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Gamification is used as the buzzword for this application of game mechanics to everyday life. You may not have heard the term before, but you’ve most probably been experiencing it for years – whether …
Gamification is used as the buzzword for this application of game mechanics to everyday life. You may not have heard the term before, but you’ve most probably been experiencing it for years – whether earning wellness points and improving your Vitality status with Discovery, or filling your Kauai loyalty card with stickers to earn that free smoothie.
Gamification occurs when games infiltrate the real world and impact in some way, small or great, human behaviour. Gabe Zichermann, author and trailblazer of gamification for advertising, describes it as “non-fiction gaming”, where “game thinking and game mechanics are used to engage an audience and solve problems”.
By applying the elements of a game, such as experience points, badges, leaderboards and virtual currency, to mundane tasks, these tasks are made more appealing and engaging.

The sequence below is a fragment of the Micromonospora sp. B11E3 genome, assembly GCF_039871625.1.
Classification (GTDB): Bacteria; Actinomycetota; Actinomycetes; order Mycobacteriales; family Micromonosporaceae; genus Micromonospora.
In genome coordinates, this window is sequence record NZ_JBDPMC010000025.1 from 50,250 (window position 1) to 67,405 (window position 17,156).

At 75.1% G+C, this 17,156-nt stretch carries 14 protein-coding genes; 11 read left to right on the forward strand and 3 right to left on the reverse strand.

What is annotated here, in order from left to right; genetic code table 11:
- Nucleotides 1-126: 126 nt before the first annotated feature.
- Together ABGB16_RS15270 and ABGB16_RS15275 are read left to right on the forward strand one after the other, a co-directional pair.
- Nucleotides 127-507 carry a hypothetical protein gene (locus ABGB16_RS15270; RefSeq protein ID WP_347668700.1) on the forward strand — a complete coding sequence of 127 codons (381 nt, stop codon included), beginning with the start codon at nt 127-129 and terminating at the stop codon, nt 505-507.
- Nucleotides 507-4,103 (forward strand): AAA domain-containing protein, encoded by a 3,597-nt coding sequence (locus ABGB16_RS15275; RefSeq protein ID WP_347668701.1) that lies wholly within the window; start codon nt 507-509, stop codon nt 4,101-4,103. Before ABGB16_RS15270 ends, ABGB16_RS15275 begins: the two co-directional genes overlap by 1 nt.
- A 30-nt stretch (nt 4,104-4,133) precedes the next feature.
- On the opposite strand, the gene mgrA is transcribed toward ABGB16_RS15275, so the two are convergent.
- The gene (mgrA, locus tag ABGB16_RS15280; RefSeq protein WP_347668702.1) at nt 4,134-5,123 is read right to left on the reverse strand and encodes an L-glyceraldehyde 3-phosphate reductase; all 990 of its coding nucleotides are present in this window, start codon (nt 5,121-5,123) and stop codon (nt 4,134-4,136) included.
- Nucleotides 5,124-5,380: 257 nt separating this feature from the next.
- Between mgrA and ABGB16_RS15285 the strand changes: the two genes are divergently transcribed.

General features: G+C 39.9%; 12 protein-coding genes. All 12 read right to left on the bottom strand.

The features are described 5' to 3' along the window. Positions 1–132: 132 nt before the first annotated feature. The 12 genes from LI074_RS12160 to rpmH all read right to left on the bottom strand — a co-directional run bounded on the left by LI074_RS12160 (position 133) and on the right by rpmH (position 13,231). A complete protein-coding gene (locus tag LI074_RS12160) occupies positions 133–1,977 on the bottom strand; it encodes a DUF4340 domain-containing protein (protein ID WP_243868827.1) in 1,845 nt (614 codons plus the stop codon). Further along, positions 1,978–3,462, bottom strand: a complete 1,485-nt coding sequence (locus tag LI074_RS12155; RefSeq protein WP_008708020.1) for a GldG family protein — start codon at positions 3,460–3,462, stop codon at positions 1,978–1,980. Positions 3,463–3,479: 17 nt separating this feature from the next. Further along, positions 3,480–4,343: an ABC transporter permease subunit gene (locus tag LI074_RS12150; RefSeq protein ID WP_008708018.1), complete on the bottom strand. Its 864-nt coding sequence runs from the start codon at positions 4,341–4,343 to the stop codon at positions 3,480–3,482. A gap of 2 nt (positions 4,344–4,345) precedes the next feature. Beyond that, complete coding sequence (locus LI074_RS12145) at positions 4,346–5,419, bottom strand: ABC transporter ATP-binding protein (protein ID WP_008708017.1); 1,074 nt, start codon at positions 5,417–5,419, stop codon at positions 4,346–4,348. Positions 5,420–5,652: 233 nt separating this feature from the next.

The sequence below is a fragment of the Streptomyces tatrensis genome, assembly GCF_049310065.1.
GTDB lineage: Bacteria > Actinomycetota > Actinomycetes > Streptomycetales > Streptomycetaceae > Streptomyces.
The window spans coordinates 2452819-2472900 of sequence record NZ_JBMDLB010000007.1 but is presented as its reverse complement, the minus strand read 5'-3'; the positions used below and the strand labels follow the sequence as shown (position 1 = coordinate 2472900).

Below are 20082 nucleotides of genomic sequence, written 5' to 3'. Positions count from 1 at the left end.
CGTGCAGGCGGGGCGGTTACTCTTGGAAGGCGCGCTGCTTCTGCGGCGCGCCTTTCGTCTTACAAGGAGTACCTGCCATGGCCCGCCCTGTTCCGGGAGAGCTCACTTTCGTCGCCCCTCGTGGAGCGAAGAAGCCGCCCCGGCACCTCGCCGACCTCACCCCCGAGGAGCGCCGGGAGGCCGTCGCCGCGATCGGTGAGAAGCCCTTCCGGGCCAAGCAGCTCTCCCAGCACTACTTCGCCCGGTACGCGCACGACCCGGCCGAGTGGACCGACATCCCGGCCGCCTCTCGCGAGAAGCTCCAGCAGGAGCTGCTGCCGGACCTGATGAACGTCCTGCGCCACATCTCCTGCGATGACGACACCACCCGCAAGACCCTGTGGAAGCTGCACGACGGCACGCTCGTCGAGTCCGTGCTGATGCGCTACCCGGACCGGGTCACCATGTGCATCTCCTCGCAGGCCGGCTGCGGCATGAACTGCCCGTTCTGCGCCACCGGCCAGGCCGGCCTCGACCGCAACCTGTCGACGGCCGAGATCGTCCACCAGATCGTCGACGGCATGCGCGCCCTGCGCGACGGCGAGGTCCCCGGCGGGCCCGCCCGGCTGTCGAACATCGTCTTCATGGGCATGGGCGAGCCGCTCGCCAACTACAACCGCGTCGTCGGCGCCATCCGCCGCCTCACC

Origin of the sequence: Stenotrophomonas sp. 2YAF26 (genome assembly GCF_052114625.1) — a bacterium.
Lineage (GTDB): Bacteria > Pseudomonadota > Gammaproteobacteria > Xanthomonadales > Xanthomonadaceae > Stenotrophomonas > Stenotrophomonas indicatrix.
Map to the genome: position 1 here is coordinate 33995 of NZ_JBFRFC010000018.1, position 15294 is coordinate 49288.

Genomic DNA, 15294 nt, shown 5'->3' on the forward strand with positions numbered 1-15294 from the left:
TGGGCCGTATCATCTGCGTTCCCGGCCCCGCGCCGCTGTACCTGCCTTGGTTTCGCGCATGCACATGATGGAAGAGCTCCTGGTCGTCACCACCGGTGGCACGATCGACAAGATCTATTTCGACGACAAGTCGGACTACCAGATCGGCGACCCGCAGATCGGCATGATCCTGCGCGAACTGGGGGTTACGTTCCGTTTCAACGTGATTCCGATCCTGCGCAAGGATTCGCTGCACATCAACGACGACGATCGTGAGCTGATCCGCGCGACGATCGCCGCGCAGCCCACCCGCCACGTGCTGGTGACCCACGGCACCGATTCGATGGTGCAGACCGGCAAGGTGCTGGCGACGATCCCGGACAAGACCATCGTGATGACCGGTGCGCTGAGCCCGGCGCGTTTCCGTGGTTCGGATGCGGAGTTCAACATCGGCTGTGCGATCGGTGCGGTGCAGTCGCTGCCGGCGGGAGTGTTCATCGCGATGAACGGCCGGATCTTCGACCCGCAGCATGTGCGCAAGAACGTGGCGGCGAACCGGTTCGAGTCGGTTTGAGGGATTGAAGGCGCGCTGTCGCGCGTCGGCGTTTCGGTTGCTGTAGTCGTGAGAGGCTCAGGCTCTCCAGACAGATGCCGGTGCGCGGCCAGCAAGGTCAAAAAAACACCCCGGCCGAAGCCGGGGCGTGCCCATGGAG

The implications for gamification are profound, and not limited to advertising. Both online and offline learning could benefit from adopting game-like principles to transform the rigid grade dynamics of traditional school systems. OpenStudy.com is one such example where achievement points, medals and fans have been introduced, in an effort to boost participation and interaction.
Interactive design companies, such as Cape Town based Formula D interactive, have also begun to harness this potential. According to director Michael Wolf, Formula D is currently designing an online game for South African energy provider Eskom, which explains different energy sources and allows the general public to make real-world choices to solve energy problems in an interactive, virtual environment. “We are amazed about the unfolding potential of online games in the context of learning, public relations and customer relationship management”, says Wolf.